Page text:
"With the Pill, there’s no evidence of any long term affect to fertility. There might be a very short delay – you can fall pregnant right after coming off the Pill but on average there's a tiny, short delay. But you catch up pretty quickly," explains Dr McNamee.


Interestingly, there are some benefits of Pill usage that could slightly improve a woman's fertility chances. "It decreases the risk of ovarian cysts and ovarian cancer. They aren’t common causes of infertility but could impact on your fertility. It also helps with the symptoms of endometriosis, [which] is a common cause of fertility problems. We’re not sure it has any impact on the endometriosis itself or it’s just treating the symptoms, but potentially there could be a benefit there," Dr McNamee says.

Dr Bateson highlights that for women using the Depo injection, it can take up to a year for her normal rate of fertility to return.

"The Pill has no side-effects whatsoever."

Verdict: Largely a myth. Again, it depends on the individual taking it.

"That would be great," Dr McNamee laughs. "You know, most women are absolutely fine on the Pill, but it seems like headaches and breast tenderness, bleeding at the wrong time – usually just light bleeding while you’re getting used to it at the start – are quite common at the start. But common enough that they mostly settle down. And there are a couple of serious risks ... things like blood clots, heart attacks, stroke, but in young, healthy women they’re very uncommon."

"Skipping your period using the Pill is bad for you."

Verdict: Current medical data indicates it's a safe thing to do. However, the choice is all yours. If you're uncomfortable with missing your monthly period, there's no need to do it.

"We've been recommended for many years that women can skip their sugar pills, or if they're using a vaginal ring they can skip their ring-free break if they choose to do so. There's absolutely no harm in doing that, we've got really good safety data that it's a safe thing to advise," explains Dr Bateson.


"We'll sometimes advise that women not have any bleeding for up to a year. There's no blood building up inside - continuous use of the Pill thins out the Endometrium, so there's no bleeding because there's nothing there to have a bleed with."

"Hormonal contraceptives can change your personality."

Verdict: Mood swings are a known side effect for some women, but no, it's not a Jekyll and Hyde situation.

"We do know that hormones can be associated with mood changes and mood swings," says Dr Bateson. "Sometimes people will describe having a change in their mood on the Pill; often it's transient, but if that's causing problems for them it's worth talking to a doctor and maybe changing the formulation, or choosing something different altogether. There are contraceptives without hormones, of course, like the copper IUD. It's important to know there are ways of tackling these side effects."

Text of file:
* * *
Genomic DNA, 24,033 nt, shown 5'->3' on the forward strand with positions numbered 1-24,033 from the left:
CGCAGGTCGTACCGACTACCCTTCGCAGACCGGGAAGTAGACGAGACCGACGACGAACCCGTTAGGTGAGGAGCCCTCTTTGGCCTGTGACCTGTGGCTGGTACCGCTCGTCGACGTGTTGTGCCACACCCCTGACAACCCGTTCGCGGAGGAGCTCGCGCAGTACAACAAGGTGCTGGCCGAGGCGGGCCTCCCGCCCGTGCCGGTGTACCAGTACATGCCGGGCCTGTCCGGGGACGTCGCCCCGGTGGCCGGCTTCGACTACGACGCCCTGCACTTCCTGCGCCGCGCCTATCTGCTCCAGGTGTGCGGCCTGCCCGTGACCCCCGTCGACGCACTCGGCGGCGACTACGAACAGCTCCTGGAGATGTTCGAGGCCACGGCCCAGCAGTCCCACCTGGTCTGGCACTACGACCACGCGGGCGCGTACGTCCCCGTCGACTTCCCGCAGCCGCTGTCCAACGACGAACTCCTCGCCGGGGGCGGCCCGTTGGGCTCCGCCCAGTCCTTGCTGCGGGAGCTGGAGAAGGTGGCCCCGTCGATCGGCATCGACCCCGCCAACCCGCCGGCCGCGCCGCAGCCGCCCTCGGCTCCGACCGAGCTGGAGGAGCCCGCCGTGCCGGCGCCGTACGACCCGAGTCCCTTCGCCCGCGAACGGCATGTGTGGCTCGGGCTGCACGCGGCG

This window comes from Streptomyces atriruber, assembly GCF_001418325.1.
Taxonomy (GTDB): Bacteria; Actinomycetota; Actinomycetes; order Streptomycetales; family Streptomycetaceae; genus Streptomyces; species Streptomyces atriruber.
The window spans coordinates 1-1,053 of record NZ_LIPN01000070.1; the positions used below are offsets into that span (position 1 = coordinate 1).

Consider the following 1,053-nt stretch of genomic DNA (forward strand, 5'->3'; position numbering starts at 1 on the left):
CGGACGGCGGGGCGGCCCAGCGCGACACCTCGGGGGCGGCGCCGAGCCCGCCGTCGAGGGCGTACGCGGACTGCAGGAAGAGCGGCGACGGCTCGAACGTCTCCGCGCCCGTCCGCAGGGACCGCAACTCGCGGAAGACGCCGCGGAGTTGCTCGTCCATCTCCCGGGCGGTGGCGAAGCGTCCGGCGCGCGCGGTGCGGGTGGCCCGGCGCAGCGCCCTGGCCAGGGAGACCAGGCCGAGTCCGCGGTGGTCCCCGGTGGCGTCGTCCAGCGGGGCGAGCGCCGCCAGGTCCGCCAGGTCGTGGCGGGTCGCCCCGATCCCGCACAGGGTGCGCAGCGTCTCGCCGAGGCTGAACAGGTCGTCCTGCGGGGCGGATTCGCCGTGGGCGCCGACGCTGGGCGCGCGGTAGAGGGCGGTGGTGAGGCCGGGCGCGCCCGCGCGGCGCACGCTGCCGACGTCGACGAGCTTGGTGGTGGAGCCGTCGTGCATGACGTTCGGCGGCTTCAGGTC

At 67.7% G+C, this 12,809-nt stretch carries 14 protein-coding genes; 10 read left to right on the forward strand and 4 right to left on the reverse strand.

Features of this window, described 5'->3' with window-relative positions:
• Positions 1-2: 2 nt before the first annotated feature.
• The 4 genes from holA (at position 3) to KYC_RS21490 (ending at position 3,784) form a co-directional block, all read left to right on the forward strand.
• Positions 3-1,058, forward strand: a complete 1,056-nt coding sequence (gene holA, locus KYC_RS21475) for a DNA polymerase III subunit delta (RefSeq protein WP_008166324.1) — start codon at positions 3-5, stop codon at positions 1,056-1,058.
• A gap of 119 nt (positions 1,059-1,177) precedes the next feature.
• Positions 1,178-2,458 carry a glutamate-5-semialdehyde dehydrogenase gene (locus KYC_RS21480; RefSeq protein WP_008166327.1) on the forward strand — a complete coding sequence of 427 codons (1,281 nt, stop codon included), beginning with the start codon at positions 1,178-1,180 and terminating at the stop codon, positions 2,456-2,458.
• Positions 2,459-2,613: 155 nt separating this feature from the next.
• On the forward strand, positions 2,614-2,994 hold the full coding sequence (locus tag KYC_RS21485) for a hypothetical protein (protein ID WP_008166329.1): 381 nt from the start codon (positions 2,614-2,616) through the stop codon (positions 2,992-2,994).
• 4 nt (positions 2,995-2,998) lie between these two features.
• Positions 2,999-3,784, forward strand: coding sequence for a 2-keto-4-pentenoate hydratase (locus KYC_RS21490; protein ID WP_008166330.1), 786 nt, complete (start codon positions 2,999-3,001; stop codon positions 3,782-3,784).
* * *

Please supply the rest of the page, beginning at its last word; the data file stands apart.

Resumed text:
"If you take emergency contraception too many times you'll mess up your body."

Verdict: Myth, although it's worth remembering that emergency contraception isn't one hundred per cent effective in preventing pregnancy.

"I wouldn’t have any medical concerns about it at all. It’s an incredibly safe drug," Dr McNamee says. "My main concern about repeated use for this is that it’s not that effective ... if you have unprotected sex it decreases your risk by 85 percent of becoming pregnant by that act of unprotected sex. But if you use it persistently it’s going to fail you at some stage. So we would say there’s no limit to the number of times you can use it, because you never know which actual act of unprotected sex that you might be at risk of becoming pregnant from. It doesn’t give any real forward protection at all. If a condom breaks one day and breaks the day after we just suggest using it again."


"Being on the Pill will make me gain weight – and my boobs will grow."

Verdict: Depends on the person, but on average, it's not likely.

"If you look at the average, there’s no actual increase in weight with the Pill. It’s been looked as a number of times. Some people might lose weight – I do actually think there might be a very small percentage of women who are sensitive to the Pill and might gain weight on it but if you look at the average, no," Dr McNamee says.

It's a similar story for breast size - if women do notice an increase, it's often temporary. "We don’t know exactly what the mechanism is - maybe fluid or something in the breast. It might increase the size but it’s usually a short term affect. It usually settles down."

"I'll get the best advice about birth control from my mum/my best mates."

Verdict: Myth — unless your mum/BFF is a qualified doctor. When it comes to birth control, you need your advice to come from experts.

"Although you might get some interesting information from friends and family, their bodies, relationships and experiences with contraception may be very different from yours," explains Professor Lucke. "New methods of contraception like the implant and hormonal IUD may not have been available when your mum was making her choices about contraception, and she might not have up to date information."

Professor Lucke suggests finding a health professional who is familiar with all available birth control options, and can help you explore them all and make a decision that's right for you. The information on reputable websites like Family Planning can also guide your choices.